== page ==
australia

VAST Link – a never before seen rear suspension design

It’s not often we get a glimpse at a design while it’s still in initial prototype form, but that’s exactly what we have with the VAST Link suspension system. This novel mountain bike rear suspension design is currently in its concept phase and will likely remain that way until it is either bought or licensed.?

The VAST Link allows the rear end to pivot from a main pivot located near the back of a rigid chainstay. This pivot layout comes with a host of claimed benefits including a rearward and upward axle path, improved shock stroke leverage ratio, increased lateral stiffness, reduced unsprung weight, reduced frame weight and lower manufacturing costs.

A basic drawing of the vast link design. the creator, tim southall is a self-confessed 'backyarder' when it comes to bike design: a basic drawing of the vast link design. the creator, tim southall is a self-confessed 'backyarder' when it comes to bike design

A basic drawing of the design makes sense of what’s going on

Part of the inspiration for the design was to achieve a similar rear wheel axle path to successful systems such as the DW-Link, but with less complexity and pivot points.

There is certainly merit to the design. We’re dubious of some claims, however, including the reduced frame weight and increased lateral stiffness. With little holding the seatstays in plane beyond the rear shock, we suspect plenty of reinforcement (weight) will be required at the chainstay-mounted main pivot to counter lateral movement. We also foresee chain growth having a large impact on the viability of this design.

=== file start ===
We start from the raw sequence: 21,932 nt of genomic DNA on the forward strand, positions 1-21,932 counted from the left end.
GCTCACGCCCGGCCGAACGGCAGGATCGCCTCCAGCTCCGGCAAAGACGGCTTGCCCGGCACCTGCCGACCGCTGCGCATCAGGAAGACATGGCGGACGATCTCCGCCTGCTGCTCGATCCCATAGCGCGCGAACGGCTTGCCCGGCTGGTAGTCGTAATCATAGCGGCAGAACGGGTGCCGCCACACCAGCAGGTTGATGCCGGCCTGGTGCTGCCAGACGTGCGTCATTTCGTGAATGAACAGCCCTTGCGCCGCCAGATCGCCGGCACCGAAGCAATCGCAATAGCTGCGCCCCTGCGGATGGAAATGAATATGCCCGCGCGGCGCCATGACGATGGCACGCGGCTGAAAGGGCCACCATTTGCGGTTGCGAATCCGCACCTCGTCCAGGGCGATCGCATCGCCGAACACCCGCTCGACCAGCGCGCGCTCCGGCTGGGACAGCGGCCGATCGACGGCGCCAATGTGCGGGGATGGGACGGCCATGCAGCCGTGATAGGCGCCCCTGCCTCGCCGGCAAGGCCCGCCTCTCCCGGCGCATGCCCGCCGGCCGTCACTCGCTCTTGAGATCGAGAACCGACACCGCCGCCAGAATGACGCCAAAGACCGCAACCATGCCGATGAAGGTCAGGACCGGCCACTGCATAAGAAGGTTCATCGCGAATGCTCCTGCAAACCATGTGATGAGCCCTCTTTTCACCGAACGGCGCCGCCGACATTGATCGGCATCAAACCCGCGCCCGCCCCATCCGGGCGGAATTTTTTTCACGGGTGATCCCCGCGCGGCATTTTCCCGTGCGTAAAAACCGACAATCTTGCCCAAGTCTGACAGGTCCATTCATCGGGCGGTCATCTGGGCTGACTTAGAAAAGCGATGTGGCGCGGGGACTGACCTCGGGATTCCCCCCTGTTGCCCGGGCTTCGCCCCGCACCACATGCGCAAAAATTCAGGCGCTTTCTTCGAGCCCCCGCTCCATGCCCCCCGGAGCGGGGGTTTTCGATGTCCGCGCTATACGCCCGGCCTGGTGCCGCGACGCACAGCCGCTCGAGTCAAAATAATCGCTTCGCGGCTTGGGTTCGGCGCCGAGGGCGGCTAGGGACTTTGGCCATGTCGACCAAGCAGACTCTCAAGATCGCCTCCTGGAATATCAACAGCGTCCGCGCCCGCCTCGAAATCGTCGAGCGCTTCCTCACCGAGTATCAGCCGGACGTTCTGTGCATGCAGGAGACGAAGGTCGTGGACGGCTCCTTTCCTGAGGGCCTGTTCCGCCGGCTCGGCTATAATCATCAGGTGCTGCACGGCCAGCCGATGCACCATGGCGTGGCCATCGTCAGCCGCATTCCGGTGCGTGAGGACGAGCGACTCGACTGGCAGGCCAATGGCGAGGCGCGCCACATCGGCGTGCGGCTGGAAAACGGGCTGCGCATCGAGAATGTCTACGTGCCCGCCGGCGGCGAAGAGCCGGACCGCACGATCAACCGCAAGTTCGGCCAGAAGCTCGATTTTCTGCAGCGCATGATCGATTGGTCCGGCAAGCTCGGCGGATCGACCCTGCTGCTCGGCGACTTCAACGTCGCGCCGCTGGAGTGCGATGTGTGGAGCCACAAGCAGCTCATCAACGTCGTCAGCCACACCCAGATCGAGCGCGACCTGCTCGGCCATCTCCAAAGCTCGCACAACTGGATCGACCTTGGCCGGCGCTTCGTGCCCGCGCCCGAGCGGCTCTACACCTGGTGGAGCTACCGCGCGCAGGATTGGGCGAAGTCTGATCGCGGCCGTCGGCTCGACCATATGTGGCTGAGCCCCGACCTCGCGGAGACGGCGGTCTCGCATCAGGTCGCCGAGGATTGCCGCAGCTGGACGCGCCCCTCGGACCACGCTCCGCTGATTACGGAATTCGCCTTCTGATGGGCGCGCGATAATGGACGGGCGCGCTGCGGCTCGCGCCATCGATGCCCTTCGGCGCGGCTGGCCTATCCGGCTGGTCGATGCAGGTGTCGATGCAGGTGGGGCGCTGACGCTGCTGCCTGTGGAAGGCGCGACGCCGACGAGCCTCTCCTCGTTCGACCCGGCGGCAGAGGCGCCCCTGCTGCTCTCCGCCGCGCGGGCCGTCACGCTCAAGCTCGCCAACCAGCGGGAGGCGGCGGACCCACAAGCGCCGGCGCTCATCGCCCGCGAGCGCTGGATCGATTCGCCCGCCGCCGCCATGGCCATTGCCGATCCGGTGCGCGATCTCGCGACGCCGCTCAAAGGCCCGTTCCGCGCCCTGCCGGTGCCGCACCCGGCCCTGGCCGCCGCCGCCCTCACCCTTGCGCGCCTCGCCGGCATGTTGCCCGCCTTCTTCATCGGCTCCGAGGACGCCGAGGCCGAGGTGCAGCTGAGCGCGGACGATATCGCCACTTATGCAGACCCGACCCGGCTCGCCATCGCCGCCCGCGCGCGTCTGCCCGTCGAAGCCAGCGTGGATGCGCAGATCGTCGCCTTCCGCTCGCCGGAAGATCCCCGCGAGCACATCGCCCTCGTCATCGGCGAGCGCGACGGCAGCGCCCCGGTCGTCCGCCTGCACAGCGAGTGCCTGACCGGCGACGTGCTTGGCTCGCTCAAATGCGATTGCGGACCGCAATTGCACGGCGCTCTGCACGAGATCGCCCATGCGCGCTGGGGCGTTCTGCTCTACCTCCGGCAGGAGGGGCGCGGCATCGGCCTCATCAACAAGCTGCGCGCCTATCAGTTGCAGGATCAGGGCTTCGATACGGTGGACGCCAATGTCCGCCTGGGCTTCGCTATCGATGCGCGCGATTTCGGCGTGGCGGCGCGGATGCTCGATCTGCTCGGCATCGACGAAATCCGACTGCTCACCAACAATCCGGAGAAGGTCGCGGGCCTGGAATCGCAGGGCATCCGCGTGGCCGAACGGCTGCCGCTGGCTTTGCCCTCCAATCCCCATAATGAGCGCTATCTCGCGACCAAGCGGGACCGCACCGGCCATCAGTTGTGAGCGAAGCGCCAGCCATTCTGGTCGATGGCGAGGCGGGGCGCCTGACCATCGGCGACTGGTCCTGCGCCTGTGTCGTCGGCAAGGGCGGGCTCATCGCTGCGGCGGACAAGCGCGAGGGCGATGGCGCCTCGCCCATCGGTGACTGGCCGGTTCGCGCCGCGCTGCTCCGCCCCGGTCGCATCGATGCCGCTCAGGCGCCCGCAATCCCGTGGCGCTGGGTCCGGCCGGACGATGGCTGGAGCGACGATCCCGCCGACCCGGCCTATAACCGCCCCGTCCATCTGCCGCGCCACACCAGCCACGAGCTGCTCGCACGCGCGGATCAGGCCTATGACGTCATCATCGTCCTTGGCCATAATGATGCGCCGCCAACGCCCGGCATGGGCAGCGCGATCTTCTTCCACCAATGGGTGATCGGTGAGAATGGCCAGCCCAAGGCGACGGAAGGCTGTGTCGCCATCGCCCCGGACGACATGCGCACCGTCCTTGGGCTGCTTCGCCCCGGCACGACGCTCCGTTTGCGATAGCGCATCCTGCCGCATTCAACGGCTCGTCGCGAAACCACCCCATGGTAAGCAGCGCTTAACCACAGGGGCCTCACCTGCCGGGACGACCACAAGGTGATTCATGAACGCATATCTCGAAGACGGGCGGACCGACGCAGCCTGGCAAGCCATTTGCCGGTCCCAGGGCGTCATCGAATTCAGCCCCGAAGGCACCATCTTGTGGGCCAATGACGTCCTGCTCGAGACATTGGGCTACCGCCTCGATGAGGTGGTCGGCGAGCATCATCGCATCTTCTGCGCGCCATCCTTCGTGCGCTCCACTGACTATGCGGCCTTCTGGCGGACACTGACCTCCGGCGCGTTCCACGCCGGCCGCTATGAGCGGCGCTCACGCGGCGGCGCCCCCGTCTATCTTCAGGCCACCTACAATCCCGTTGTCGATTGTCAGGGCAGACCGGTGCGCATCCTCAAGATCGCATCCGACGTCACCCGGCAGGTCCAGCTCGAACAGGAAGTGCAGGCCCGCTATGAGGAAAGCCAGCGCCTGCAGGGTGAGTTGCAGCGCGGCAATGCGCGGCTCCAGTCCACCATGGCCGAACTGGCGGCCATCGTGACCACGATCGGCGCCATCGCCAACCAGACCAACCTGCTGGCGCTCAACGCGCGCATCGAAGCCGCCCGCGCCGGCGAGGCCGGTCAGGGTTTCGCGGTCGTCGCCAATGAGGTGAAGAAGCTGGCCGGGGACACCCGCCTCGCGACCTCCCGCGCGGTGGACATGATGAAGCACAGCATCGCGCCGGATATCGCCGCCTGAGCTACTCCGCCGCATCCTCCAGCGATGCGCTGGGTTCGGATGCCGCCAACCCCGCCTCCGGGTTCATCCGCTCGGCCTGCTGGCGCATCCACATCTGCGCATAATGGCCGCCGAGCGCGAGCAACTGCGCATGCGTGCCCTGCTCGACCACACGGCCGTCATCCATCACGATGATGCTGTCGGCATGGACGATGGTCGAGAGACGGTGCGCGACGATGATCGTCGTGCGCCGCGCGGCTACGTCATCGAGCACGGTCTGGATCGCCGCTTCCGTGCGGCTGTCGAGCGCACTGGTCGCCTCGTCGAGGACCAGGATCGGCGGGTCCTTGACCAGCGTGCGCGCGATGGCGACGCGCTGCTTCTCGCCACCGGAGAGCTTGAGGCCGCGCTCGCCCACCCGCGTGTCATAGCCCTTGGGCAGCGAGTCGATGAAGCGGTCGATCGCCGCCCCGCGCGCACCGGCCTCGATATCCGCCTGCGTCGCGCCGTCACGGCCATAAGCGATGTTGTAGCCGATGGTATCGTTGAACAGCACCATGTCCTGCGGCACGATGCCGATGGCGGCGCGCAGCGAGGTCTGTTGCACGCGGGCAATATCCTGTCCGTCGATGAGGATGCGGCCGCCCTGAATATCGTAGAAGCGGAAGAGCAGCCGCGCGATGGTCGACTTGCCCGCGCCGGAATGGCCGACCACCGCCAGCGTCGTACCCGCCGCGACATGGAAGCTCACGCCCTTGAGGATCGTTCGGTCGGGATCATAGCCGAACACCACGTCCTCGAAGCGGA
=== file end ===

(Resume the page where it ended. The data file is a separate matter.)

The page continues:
Behind the VAST Link design is Tim Southall, a 33-year-old South Australian with a long history in riding and a self-proclaimed ‘backyarder’ when it comes to design. Doing carbon bike repairs part-time when home from working overseas in the tourism industry, he started to look into suspension system improvements. Over the past two years, Southall has put together this still-unfinished prototype with 118mm of rear wheel travel in order to test his unique suspension design.?? ?

Unlike the majority of the industry – which uses 3D modelling to test early phases of design – Southall built a working model to test common fitment issues. Since starting the prototype, he admits to have underestimated the extreme difficulty in building such a prototype – especially without the use of heavy-duty jigs and similar.